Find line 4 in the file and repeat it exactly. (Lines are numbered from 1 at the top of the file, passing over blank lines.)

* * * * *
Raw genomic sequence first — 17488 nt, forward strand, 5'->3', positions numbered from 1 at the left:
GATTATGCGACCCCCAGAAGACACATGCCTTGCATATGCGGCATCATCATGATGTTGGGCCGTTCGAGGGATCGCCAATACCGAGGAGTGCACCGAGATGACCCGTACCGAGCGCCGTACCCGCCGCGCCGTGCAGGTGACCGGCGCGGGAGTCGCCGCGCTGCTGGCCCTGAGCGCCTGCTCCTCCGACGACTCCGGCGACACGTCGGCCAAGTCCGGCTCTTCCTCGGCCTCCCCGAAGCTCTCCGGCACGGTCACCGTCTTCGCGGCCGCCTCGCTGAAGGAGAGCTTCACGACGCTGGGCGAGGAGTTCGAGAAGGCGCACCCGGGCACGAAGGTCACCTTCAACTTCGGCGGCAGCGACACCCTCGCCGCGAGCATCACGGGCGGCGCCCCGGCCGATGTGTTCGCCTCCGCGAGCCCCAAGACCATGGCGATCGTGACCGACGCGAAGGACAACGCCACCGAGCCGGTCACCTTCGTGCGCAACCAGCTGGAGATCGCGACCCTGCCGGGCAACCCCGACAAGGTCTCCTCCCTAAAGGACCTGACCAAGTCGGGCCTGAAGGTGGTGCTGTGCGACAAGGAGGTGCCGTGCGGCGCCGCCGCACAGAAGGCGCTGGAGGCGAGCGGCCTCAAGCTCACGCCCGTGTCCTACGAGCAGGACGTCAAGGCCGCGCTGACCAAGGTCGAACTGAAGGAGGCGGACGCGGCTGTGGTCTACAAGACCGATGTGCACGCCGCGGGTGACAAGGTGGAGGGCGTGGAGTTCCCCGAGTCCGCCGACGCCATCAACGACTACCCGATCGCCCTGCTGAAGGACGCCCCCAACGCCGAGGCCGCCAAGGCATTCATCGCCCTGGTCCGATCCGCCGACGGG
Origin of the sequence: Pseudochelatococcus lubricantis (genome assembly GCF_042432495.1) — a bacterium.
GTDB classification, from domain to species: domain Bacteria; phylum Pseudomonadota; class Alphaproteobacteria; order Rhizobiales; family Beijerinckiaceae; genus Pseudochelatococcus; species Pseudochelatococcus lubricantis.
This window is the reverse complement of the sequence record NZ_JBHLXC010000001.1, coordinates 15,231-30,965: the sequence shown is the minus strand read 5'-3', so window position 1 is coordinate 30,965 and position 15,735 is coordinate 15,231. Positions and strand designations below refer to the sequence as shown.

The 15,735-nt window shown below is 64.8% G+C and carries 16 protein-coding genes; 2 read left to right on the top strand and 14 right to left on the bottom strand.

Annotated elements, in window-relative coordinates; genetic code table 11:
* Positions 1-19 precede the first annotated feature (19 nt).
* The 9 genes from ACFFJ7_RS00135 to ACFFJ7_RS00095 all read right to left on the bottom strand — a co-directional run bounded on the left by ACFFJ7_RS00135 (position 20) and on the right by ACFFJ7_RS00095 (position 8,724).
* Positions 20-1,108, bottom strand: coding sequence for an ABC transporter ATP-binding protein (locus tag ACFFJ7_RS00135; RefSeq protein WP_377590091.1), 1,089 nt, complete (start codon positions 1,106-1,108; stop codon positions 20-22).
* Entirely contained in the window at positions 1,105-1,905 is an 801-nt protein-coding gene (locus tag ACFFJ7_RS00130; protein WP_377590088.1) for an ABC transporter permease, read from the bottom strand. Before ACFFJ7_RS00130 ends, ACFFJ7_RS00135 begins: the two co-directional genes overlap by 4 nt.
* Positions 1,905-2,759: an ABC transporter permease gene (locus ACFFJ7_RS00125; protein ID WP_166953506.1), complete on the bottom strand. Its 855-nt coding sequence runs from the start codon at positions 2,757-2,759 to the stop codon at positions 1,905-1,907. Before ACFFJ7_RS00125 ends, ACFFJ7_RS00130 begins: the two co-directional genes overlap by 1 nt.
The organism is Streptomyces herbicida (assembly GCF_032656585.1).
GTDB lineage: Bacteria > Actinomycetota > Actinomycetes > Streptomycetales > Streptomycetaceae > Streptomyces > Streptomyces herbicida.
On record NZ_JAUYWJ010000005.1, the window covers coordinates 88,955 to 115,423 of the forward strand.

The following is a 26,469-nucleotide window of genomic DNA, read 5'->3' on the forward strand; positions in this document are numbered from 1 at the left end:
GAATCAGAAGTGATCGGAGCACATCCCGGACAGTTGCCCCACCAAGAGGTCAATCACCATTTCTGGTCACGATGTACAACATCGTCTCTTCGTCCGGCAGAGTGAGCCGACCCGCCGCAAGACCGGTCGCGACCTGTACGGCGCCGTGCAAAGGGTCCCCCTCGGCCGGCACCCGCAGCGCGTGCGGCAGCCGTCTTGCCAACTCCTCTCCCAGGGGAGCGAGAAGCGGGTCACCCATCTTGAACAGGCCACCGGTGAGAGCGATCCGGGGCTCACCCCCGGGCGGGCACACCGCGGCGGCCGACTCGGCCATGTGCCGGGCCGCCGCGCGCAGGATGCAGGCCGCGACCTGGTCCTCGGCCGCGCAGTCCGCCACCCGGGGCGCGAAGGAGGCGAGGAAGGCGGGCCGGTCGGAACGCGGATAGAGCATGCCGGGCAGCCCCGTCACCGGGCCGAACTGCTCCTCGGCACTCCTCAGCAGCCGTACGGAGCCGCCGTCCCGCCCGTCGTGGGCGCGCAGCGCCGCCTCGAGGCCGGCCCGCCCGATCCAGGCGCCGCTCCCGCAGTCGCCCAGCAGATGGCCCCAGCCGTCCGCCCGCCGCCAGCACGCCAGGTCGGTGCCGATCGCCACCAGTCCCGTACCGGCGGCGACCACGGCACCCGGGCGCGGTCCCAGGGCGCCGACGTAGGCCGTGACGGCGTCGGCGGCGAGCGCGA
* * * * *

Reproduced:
GTDB classification, from domain to species: domain Bacteria; phylum Pseudomonadota; class Alphaproteobacteria; order Rhizobiales; family Beijerinckiaceae; genus Pseudochelatococcus; species Pseudochelatococcus lubricantis.